The jury found defendant guilty of the two felony evasion counts and the misdemeanor unlawful display of vehicle registration. In bifurcated proceedings, the court found true the prior prison term allegation.
Defendant was sentenced to a total term of four years, including three years for count 1 and one year for the prison term enhancement. The sentence on count 2 was stayed pursuant to Penal Code section 654. A concurrent term of 60 days in county jail was imposed on count 4. Various fines and fees were imposed. Defendant was awarded 142 days' actual credit and 70 days' good time credit pursuant to section 4019, for an aggregate of 212 days' credit. On February 1, 2010, defense counsel requested the court recalculate custody credits, due to the amendment of section 4019. The court issued an order correcting the credits on February 5, 2010.
Defendant contends there was insufficient proof of the corpus delicti of count 4, unlawful display of evidence of registration, independent of defendant's extra-judicial statement. We agree.
"The corpus delicti rule requires that the corpus delicti of a crime be proved independently from an accused's extra-judicial admissions. [Citations.] 'The corpus delicti of a crime consists of two elements, the fact of the injury or loss or harm, and the existence of a criminal agency as its cause.' [Citation.] Such proof, however, may be circumstantial and need only be a slight or prima facie showing." (People v. Jennings (1991) 53 Cal.3d 334, 364.) "The People need make only a prima facie showing '"permitting the reasonable inference that a crime was committed."' [Citations.] The inference need not be 'the only, or even the most compelling, one . . . [but need only be] a reasonable one . . . .' [Citation.]" (People v. Jones (1998) 17 Cal.4th 279, 301-302.)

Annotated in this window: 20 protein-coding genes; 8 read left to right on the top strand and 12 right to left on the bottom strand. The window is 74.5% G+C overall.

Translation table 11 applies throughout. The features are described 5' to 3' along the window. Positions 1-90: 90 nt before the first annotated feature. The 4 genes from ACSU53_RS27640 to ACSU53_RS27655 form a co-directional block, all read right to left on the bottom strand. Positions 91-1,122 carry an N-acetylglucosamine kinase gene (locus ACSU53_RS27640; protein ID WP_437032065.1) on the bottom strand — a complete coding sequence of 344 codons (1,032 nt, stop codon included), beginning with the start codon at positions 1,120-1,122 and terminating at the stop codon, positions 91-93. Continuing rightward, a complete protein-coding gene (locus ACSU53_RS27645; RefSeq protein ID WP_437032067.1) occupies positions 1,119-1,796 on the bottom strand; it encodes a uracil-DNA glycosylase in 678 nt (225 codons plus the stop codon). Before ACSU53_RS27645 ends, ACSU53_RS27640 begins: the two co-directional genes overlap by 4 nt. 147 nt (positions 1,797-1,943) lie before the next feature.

Defendant was charged with unlawfully displaying a vehicle registration that was either not issued for his motorcycle or otherwise not lawfully used on that motorcycle with the intent to avoid compliance with vehicle registration requirements in violation of Vehicle Code section 4462.5. Thus, to satisfy the corpus delicti rule, the People were merely required to establish by evidence independent of defendant's extra-judicial admissions that the registration tag on the motorcycle was not lawfully used on that motorcycle and that defendant intended to avoid vehicle registration requirements, i.e., that the crime occurred and that a criminal agency was its cause.
Here, the only evidence other than defendant's statement was a photograph of the 2009 registration tag on the motorcycle and defendant's flight from Bautista. Defendant's flight created a reasonable inference of consciousness of guilt. This also would have supported an inference regarding intent; that is, to the extent a crime had been committed, it was done intentionally. This is not the only inference to be drawn from this evidence, but it is a reasonable one.
However, in addition to intent, there had to be evidence supporting an inference that the registration tag was unlawfully used on the motorcycle or had not been issued for that vehicle; that is, that the crime occurred.
There was no evidence that there was anything patently unlawful about the use of the 2009 tag. The photograph of the tag does not reveal any obvious defect or illegality. Thus, in this case, to establish the corpus of count 4 that the registration tag was unlawfully displayed, required some evidence that the vehicle had not been registered in 2009. This evidence was an integral part of the offense, and it is missing from this case.